</configuration>

    Then you can access the connection string like this in C#

    SqlConnection sqlConn =
    new SqlConnection(Common.Properties.Settings.Default.NorthwindConnectionString);
    Good example - access our connection string by strongly typed generated settings class.

    Please note these steps does not work for web site model in Visual Studio 2005. However, they work for other projects such as Windows Form, Console application, Class Library and Web Application Project.

    This is not an issue in a well designed website, since it's connection string will be defined in the data layer and you can overwrite this connection string in your web.config.

  38. Do you avoid using duplicate connection string in web.config?

    Since we have many ways to use Connection String in .NET 2.0, it is probably that we are using duplicate connection string in web.config.
    <connectionStrings>
    <add name="ConnectionString" connectionString="Server=(local);
    Database=NorthWind;" />
    </connectionStrings>
    <appSettings>
    <add key="ConnectionString" value="Server=(local);Database=NorthWind;"/>
    </appSettings>
    Bad example - use duplicate connection string in web.config.
    We have a program called SSW Code Auditor to check for this rule.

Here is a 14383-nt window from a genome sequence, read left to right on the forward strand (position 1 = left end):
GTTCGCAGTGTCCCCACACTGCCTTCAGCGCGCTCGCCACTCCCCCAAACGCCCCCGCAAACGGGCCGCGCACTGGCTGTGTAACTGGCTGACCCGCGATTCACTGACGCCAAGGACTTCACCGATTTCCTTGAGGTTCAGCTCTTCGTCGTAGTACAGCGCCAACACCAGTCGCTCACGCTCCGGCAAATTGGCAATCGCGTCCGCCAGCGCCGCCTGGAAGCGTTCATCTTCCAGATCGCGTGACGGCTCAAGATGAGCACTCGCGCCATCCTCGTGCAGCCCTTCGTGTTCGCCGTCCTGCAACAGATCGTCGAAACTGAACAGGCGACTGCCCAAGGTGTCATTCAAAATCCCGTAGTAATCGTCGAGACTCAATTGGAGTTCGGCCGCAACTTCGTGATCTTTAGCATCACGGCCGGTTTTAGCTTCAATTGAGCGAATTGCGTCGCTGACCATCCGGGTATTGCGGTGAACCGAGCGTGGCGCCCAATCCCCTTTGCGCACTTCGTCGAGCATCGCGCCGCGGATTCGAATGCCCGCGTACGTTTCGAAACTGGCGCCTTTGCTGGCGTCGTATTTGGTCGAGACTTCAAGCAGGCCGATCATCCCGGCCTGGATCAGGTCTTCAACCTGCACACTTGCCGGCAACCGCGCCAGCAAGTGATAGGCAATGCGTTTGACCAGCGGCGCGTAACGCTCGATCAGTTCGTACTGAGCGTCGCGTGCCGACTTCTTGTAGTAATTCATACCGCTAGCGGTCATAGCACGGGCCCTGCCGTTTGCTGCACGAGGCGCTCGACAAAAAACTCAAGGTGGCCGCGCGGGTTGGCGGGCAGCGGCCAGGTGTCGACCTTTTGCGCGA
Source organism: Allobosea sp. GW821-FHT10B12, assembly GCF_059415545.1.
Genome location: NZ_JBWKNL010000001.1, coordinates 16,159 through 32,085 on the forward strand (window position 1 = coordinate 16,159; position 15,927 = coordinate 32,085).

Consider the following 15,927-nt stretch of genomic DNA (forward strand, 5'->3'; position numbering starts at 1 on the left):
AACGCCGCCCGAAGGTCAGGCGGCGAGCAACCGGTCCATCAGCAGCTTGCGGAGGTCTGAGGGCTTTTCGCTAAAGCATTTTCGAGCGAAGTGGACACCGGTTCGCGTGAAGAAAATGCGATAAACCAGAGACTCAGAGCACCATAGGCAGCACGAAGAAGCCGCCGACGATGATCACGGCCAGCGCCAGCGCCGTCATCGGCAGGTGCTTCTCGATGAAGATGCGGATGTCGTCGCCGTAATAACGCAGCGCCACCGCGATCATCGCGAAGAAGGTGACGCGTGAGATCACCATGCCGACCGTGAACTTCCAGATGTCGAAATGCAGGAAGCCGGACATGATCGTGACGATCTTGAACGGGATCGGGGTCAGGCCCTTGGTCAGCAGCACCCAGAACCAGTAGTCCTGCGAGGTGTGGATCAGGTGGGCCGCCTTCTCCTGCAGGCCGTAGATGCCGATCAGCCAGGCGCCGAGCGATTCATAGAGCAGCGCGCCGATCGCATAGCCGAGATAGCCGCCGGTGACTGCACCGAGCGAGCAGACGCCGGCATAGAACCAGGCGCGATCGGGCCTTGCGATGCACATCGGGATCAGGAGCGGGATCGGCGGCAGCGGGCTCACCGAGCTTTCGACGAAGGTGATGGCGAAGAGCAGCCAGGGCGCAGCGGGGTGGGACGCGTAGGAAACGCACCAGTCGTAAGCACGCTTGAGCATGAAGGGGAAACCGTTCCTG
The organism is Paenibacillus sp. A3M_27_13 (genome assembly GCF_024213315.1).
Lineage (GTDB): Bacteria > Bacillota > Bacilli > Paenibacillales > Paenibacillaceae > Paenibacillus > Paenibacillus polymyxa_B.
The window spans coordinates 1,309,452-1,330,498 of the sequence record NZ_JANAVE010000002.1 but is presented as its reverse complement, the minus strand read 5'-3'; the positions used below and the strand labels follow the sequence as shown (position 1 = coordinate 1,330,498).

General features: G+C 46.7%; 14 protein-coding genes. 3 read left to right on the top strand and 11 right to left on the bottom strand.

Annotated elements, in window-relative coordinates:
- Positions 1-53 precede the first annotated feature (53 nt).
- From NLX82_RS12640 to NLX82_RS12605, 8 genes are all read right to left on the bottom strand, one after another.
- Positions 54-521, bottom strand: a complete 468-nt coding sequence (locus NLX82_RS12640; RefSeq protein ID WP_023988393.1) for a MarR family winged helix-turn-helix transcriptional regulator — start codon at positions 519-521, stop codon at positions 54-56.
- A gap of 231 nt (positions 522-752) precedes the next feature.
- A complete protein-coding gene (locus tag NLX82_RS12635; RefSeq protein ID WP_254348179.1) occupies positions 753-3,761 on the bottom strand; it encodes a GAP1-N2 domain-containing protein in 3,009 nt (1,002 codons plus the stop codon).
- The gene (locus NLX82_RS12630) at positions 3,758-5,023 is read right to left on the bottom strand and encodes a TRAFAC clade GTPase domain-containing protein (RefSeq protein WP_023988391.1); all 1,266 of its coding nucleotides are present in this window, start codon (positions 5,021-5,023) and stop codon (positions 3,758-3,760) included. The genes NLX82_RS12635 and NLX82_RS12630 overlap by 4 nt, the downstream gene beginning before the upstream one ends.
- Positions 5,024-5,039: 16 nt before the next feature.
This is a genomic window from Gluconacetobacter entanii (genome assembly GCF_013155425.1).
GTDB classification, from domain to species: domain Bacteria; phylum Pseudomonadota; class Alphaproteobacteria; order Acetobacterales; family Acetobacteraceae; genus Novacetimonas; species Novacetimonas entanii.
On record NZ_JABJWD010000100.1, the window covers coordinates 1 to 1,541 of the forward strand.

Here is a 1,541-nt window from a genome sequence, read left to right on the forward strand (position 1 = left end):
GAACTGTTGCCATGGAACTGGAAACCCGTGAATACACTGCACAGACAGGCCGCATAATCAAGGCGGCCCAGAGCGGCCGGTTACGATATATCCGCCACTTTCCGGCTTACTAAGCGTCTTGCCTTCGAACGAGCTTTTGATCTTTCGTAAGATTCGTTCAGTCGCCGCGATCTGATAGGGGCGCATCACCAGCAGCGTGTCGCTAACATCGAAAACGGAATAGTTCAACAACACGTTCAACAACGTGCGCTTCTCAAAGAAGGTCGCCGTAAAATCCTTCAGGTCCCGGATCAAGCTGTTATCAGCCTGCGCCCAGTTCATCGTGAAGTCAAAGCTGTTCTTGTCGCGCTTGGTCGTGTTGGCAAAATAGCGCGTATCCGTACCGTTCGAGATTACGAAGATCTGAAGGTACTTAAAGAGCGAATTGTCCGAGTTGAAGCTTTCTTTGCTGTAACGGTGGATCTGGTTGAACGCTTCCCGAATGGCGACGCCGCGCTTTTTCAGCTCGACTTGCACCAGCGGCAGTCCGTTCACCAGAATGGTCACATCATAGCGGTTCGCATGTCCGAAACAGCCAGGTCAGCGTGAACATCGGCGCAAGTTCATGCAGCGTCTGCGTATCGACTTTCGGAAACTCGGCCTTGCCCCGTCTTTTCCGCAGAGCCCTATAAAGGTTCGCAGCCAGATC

39. Do you use Windows Integrated Authentication connection string in web.config?

    Both SQL Server authentication (standard security) and Windows NT authentication (integrated security) are SQL Server authentication methods that are used to access a SQL Server database from Active Server Pages (ASP).

    We recommend you use the Windows NT authentication by default, because Windows security services operate by default with the Microsoft Active Directory?directory service, it is a derivative best practice to authenticate users against Active Directory. Although you could use other types of identity stores in certain scenarios, for example Active Directory Application Mode (ADAM) or Microsoft SQL Server? these are not recommended in general because they offer less flexibility in how you can perform user authentication.